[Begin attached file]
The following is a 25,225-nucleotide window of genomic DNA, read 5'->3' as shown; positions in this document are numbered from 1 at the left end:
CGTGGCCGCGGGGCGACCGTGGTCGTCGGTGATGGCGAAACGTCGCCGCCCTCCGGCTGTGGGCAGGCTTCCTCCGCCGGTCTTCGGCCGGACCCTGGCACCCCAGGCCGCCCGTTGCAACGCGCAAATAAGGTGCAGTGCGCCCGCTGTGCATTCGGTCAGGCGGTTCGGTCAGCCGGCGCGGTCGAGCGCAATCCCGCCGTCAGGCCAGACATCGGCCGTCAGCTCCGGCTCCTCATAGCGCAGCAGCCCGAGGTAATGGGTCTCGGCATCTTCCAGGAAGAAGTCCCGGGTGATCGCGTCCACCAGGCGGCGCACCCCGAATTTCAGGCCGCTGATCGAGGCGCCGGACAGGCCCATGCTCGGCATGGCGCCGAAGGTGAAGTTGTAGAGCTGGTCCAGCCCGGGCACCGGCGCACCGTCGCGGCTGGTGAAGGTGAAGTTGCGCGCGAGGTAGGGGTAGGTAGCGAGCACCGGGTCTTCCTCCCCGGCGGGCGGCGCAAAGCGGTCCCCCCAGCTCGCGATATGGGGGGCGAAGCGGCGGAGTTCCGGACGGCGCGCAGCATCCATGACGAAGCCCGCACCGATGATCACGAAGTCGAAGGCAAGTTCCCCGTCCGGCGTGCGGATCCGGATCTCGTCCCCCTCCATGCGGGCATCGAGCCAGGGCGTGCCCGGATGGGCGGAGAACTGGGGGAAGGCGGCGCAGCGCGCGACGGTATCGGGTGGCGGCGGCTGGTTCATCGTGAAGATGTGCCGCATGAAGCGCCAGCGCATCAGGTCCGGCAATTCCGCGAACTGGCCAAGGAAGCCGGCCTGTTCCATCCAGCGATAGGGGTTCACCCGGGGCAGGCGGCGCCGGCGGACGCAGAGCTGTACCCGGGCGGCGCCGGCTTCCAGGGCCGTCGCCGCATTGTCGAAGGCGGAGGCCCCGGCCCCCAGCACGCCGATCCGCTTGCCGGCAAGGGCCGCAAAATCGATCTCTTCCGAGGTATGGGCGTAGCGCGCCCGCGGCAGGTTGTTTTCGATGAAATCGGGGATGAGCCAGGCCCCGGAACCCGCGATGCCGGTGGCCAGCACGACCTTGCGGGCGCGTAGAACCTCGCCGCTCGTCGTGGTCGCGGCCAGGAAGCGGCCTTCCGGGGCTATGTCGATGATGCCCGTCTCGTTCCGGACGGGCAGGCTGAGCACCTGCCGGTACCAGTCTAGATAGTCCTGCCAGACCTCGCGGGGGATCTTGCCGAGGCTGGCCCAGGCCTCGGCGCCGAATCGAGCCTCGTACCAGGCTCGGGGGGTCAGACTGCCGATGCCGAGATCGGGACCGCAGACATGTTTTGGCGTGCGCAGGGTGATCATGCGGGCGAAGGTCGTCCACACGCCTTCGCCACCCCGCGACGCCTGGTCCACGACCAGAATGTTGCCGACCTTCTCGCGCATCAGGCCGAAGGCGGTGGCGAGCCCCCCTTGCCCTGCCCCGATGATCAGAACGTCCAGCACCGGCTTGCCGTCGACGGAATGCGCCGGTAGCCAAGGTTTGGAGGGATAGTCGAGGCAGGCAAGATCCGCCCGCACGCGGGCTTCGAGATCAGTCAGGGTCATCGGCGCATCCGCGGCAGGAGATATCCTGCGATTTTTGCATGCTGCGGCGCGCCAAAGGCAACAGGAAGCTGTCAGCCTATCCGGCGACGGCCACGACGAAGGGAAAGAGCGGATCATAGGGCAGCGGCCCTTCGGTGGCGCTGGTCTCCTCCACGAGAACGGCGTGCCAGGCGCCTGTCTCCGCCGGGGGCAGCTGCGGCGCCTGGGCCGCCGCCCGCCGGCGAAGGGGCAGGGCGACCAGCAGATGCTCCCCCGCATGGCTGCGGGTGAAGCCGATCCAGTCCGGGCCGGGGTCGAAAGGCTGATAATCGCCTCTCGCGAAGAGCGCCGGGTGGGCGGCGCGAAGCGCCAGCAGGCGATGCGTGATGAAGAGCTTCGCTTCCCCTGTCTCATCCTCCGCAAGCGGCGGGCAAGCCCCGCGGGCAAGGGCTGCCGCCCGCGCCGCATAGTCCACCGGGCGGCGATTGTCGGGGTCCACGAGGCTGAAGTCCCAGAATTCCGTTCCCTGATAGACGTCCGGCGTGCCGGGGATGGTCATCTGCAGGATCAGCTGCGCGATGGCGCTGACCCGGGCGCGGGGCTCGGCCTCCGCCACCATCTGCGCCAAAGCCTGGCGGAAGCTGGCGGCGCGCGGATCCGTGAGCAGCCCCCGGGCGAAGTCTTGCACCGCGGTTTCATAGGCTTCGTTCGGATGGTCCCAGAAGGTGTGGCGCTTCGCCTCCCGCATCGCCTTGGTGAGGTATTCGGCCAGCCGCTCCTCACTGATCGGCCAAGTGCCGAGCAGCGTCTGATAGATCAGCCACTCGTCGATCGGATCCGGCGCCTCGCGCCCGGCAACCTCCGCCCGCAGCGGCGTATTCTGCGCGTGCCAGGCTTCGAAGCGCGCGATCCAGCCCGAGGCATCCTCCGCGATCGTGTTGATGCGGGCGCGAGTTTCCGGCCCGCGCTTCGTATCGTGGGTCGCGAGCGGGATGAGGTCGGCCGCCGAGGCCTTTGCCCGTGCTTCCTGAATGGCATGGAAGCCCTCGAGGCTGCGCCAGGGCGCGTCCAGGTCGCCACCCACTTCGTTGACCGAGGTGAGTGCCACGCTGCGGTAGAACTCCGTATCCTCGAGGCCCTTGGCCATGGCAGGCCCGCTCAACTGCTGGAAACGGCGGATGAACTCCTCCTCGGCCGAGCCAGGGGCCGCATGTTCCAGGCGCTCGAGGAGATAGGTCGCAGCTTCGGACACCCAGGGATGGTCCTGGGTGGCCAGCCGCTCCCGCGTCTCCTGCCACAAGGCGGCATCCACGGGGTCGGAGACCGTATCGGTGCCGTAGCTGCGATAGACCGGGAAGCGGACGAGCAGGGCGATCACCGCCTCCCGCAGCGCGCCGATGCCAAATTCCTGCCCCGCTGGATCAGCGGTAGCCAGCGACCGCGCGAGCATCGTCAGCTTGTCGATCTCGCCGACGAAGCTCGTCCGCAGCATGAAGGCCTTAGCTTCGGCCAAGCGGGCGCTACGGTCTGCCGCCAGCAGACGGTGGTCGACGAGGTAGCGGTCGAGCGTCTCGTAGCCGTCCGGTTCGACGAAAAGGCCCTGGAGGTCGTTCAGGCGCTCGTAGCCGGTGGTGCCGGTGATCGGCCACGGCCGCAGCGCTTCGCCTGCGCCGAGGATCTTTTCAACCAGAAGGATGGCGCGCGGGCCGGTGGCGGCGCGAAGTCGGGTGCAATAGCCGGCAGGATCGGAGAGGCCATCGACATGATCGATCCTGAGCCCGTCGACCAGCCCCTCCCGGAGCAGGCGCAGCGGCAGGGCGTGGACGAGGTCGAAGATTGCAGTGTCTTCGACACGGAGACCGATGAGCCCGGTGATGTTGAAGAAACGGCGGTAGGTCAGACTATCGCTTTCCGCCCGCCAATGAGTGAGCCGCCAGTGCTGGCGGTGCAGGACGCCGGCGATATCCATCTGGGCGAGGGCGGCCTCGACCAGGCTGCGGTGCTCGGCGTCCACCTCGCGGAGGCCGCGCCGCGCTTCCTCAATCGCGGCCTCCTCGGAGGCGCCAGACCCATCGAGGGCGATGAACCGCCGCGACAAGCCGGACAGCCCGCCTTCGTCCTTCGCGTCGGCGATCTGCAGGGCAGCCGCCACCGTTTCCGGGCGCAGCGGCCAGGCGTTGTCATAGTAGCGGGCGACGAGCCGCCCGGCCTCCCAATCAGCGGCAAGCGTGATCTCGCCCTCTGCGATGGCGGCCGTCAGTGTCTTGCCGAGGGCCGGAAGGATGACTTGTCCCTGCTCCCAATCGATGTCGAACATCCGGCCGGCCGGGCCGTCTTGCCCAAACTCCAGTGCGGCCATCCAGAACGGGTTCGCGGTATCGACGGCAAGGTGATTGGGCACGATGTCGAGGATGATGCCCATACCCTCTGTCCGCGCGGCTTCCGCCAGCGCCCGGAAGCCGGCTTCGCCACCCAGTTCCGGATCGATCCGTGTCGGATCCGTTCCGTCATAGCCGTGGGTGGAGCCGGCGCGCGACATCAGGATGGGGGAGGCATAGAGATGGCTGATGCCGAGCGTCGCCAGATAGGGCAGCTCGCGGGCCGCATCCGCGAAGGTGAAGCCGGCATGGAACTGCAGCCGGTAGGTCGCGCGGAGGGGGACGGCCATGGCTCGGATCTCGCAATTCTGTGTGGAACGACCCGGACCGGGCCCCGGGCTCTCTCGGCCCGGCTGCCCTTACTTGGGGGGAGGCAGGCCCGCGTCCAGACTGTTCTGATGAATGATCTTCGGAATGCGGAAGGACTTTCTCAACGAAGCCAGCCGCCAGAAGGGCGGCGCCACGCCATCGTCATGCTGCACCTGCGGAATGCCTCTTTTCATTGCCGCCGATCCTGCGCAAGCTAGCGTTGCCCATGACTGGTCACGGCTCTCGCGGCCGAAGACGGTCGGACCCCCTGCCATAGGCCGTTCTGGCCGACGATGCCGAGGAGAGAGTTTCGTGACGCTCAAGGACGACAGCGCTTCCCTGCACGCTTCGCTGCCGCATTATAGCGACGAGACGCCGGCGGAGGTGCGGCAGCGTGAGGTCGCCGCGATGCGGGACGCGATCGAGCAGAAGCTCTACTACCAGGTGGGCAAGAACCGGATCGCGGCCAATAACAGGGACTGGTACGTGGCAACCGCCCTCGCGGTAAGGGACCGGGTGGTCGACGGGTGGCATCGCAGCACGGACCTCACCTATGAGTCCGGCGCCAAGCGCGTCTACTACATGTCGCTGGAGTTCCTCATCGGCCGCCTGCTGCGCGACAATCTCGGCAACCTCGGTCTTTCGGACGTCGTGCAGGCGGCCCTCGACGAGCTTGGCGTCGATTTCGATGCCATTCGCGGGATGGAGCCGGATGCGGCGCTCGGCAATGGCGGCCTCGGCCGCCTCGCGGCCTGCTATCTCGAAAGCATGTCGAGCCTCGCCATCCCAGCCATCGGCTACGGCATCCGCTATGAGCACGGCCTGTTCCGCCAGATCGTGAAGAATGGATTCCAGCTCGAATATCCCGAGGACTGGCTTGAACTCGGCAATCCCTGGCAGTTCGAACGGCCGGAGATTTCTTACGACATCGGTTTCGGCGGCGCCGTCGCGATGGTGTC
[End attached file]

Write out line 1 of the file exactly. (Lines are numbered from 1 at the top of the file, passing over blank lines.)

The following is a 25,225-nucleotide window of genomic DNA, read 5'->3' as shown; positions in this document are numbered from 1 at the left end: